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There’s already a thread on dams and climate change, but B.C.’s Site C project raises many different subjects of interest: how different climate-safe energy options compare, what purposes new generation will be serving, and who gets to make the decisions, with particular regard to Indigenous rights.

Related:

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Writing for Maclean’s, Scott Gilmore suggests that Canada should “ban the buying of made-in-Canada warships” because politicians have a bad record of fiddling with the process for their own purposes, and shipyards have a poor record of delivering. He presents it as a job protection scheme rather than national security, and a shockingly expensive one:

“But what about the jobs?!” I can hear the lobbyists cry. Yes, let’s talk about the jobs. According to the government of Canada’s own figures, only 11,100 people are employed in Canada’s shipbuilding industry (we have more massage therapists). If we were to add on those indirectly employed, that number creeps up to 15,200. Now, let’s pretend the Canadian frigate contract is the only shipbuilding job out there, and buying from France would mean every one of those 15,200 people would be out of work. If we were to give each of them $1 million in compensation, Canada would still save over $50 billion (in addition to getting the ships faster).

Similar political patterns seem evident in Canada’s long-running imbroglio about replacing fighter jets, though that may have more to do with the nuances of maintaining the Canada-US security relationship than with subsidizing Canadian firms and workers.

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Successful campaigns to eradicate malaria have been studied in a number of different countries. Each of these studies compares high-malaria-prevalence regions in the country with low-prevalence regions and checks what happens to children born in this areas before and after the campaign. They all find that life outcomes (such as education or earnings) of children born after the campaign in areas where malaria was once prevalent catch up with those of children born in low-incidence areas. This strongly suggests that eradicating malaria indeed results in a reduction in long-term poverty, although the effects are not nearly as large as those suggested by Jeffrey Sachs: One study on malaria eradication in the U.S. South (which had malaria until 1951) and several countries in Latin America suggests that a child who grew up malaria-free earns 50 percent more per year, for his entire adult life, compared to a child who got the disease. Qualitatively similar results were found in India, Paraguay, and Sri Lanka, although the magnitude of the gain varies from country to country.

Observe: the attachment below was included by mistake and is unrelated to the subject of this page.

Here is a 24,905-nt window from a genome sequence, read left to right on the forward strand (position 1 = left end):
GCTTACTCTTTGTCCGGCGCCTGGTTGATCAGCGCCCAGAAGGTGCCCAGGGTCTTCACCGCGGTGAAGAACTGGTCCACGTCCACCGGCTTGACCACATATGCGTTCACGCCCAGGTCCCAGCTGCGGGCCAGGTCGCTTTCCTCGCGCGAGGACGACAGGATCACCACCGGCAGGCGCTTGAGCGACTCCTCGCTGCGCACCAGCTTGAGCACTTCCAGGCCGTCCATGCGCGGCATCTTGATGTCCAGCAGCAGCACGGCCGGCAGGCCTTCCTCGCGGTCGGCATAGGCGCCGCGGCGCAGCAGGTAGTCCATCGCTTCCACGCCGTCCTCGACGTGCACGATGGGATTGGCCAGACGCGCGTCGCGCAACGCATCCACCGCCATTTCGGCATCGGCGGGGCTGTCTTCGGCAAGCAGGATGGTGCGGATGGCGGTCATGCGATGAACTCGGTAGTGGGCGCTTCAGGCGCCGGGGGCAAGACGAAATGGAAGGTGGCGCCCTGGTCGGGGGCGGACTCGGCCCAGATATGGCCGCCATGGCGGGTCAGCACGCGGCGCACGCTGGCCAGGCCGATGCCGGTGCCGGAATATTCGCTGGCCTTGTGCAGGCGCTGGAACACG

Banerjee, Abhijit V. and Esther Duflo. Poor Economics: A Radical Rethinking of the Way to Fight Global Poverty. Hachette; New York. 2011. p. 45

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Divest Canada — a self-initiated, volunteer-run effort to support fossil fuel divestment campaigns at Canadian universities — recently hosted a webinar on lessons learned from recent successful campaigns:

It is encouraging on several fronts. It’s great to see all these groups patiently implementing strategy on their own initiative and yet in parallel. It brings hope to see the commitment and dedication of the activists. Above all, it suggests that the most important success factor for a divestment campaign is being able to survive long enough for an opportunity to arise with sympathetic administrators, all the while building the intellectual and moral case along with campus-wide support.

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B-Liner

2021-02-21

in Photo of the day

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